The scenes give a glimpse of the cruelty of the canned hunting industry, which began in the 1990s and has flourished alongside the boom in demand for lion-bone exports to Asia. Animal welfare organisation Four Paws International estimates that 10,000 to 12,000 lions are “waiting to die” in farms in South Africa and that two to three lions are shot dead by trophy hunters every day.
“The larger the wallet, the larger the trophy,” a Four Paws report says. “A male lion with its magnificent mane costs about €25,000 [US$29,500] while animals with particularly dark, thick manes go for up to €45,000. Lionesses can be shot for €5,000 or less. On some farms, even cubs are offered for slaughter. Lions can be hunted with rifles or crossbows.”
There is seldom a swift, clinical end. “Often, many shots are needed to kill the animal,” the report says. “Anyone can go and hunt lions in South Africa. Usually, it is not necessary to own a hunting licence or have proven hunting experience. This means that many lions are not killed by the first bullet and experience an agonising death.”
Lions reach trophy-hunting age at four to seven years old. Before then, most have been used as attractions in wildlife parks where visitors pay to cuddle cubs and take photographs with them. “Most tourists are unaware that in this way they are supporting a horrific industry – an industry that even many hunting associations reject as unethical,” says the Four Paws report.
Trophy hunters who boast about their kills online have suffered backlashes. In July 2019, there was an online storm over a picture of a celebratory kiss two hunters from Edmonton, Canada, shared over the body of a lion they had just shot and killed in a canned hunt. The picture was run on the Facebook page of the tour company that had organised the couple’s trip with the caption: “Hard work in the hot Kalahari sun […] well done. A monster lion.”
In an interview with a British newspaper, the head of one safari company defended the couple, saying, “This lion was bred for hunting and for lion bone export to the Far East […] This is an animal that was farmed like a cow, a sheep, or a crocodile that is farmed for meat and skin. The money these clients paid for this lion is much needed in poverty-stricken southern Africa. Why do we have to answer to your armchair conservationist readers that know nothing about Africa?”
Claiming they support poor farm workers in South Africa, the canned hunts themselves are an almost exclusively white pastime. Safari operator Ian Michler, who spent 25 years investigating the industry and produced a documentary called Blood Lions (2015), observes: “I don’t know a single ethnic African group that kills animals for fun […] It’s a colonial construct, brought in by the colonials.”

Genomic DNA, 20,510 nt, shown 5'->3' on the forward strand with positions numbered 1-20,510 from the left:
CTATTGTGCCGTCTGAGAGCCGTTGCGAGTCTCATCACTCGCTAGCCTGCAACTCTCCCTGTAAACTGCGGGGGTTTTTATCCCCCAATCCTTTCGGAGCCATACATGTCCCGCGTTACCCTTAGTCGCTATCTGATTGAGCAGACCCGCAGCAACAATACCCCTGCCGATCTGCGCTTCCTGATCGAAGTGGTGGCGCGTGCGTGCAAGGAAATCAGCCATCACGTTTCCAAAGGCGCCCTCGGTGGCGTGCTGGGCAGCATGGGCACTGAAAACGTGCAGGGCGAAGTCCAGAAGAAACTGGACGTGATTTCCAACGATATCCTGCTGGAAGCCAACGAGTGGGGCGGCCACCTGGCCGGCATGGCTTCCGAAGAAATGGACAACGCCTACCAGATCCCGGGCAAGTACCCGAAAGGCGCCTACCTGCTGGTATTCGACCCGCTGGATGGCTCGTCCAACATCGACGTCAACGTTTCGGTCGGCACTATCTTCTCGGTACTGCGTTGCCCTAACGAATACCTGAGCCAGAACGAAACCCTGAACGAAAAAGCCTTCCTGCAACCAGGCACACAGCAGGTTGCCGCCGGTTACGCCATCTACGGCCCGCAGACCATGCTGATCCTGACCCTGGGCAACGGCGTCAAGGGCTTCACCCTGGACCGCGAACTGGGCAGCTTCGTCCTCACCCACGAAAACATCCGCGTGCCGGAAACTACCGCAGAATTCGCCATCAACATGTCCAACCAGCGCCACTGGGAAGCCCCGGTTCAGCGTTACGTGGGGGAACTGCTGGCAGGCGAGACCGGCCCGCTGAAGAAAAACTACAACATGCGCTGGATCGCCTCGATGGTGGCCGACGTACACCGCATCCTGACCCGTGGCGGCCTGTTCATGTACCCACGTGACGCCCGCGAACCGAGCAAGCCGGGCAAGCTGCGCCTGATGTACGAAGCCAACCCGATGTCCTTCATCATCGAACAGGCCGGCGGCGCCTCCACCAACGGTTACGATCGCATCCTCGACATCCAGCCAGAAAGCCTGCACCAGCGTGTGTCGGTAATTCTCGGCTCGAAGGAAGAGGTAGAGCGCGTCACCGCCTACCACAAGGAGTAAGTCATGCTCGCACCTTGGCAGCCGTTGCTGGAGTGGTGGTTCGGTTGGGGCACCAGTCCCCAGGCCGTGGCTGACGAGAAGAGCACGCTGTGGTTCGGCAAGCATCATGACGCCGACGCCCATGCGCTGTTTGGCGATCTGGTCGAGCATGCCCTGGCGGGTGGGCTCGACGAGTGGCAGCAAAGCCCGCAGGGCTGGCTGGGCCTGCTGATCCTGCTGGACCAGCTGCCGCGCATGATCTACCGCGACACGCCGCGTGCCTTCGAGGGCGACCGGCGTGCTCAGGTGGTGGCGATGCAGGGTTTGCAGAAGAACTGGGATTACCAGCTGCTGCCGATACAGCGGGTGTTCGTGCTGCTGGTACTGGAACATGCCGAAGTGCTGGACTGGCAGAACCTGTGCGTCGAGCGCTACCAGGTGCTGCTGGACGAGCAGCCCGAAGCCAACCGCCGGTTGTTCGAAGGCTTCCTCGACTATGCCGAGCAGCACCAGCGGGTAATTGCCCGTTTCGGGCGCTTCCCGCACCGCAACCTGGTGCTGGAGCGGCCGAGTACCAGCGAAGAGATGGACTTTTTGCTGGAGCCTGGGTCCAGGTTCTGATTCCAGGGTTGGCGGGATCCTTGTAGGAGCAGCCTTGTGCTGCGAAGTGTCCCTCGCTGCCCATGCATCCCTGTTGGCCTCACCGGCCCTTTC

Ashcroft was surprised how few South Africans realised the extent of what was going on in their own country when he conducted his investigation. “The farms are very, very isolated and fenced off and well patrolled and it is very difficult for anyone to get inside,” he says.
The British billionaire first heard of canned hunting when he went to South Africa in 2018 on a project to help former soldiers suffering from post-traumatic stress disorder by taking them to care for orphaned baby rhinos. “When I first heard about it, I could not believe it was true,” Ashcroft says. He sent drones over farms to view what was going on and then flew by helicopter over six farms using hi-tech cameras to see for himself the scale of canned hunting operations.
In a dramatic operation, in April 2019, Ashcroft hired an undercover team to infiltrate a farm and rescue a lion that was about to be hunted. The 11-year-old big cat, called Simba, was taken to live out his days in a sanctuary elsewhere in South Africa, the location of which Ashcroft is keeping secret for fear the lion might be targeted by canned-hunt operators.
The undercover team then switched their attention to those involved in the lion-bone trade. They used surveillance cameras, vehicle trackers, burnerphones and monitoring devices to stalk their human prey, building up a damning dossier of evidence, including names, addresses and videos, which they handed to South African police.
Throughout the investigation, however, one key link remained infuriatingly elusive: Michael, the Asian bone dealer. Even though he was well known throughout the illicit industry, no one knew his real name or even his nationality, according to Ashcroft’s Unfair Game. The whistle-blower told investigators Michael had his own route, which “goes right through OR Tambo Airport” – Johannesburg’s main international airport.
Some say Michael is Taiwanese. Others believe he is from Vietnam. He is known as “a big player in the bone trade” and dangerous to cross. But the saloon car he arrived in to broker the tiger-killing deal had false number plates, and a BMW he drove to another meeting was registered to a Russian woman living in a suburb of Johannesburg and connected to Russian gangs operating in South Africa.
In secretly recorded conversations with the whistle-blower, Michael boasted of bribing corrupt airport officials to wave his contraband shipments through without a search and insisted it was easier to send them by air than by sea: “You have to buy space. You have to buy the whole crate, and to send 20 or 30 sets like that is not worth it. You need at least 100 sets to do it to be financially viable. That’s why they use the nearest airport. They buy the officials there and they send the stuff.”